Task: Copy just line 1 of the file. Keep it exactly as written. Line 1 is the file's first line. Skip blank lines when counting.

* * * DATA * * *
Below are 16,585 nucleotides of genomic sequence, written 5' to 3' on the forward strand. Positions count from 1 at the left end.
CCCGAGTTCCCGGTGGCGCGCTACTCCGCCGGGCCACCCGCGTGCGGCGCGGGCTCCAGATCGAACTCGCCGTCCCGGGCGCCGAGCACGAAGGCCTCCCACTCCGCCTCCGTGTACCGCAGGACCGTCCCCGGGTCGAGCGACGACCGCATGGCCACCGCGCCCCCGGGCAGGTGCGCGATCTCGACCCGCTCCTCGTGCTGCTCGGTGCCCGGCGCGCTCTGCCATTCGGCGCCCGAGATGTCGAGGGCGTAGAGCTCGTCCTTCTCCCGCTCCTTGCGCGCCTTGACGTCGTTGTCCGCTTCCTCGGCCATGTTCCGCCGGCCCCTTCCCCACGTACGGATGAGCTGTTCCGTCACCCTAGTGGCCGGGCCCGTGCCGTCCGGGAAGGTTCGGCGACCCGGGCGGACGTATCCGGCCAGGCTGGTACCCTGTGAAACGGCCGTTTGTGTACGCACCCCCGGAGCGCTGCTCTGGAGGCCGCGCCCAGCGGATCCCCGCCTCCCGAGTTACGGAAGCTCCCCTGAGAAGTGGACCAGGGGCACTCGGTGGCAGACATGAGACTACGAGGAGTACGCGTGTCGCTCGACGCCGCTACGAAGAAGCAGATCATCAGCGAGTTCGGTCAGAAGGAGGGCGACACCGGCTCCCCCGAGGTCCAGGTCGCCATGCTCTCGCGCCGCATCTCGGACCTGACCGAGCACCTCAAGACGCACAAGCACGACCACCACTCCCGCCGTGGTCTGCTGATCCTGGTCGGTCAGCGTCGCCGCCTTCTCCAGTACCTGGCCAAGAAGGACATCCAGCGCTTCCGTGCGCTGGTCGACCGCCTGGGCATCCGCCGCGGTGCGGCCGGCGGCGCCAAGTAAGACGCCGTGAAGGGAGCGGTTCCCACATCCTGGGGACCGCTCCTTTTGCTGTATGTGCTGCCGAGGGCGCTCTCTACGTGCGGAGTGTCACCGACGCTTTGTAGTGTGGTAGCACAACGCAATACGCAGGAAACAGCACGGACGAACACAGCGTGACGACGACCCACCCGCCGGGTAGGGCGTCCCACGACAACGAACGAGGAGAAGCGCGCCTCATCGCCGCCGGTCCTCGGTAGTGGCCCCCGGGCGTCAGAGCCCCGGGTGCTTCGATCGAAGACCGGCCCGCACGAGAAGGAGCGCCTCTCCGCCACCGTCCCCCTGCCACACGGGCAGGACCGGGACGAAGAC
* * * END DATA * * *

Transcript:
Below are 16,585 nucleotides of genomic sequence, written 5' to 3' on the forward strand. Positions count from 1 at the left end.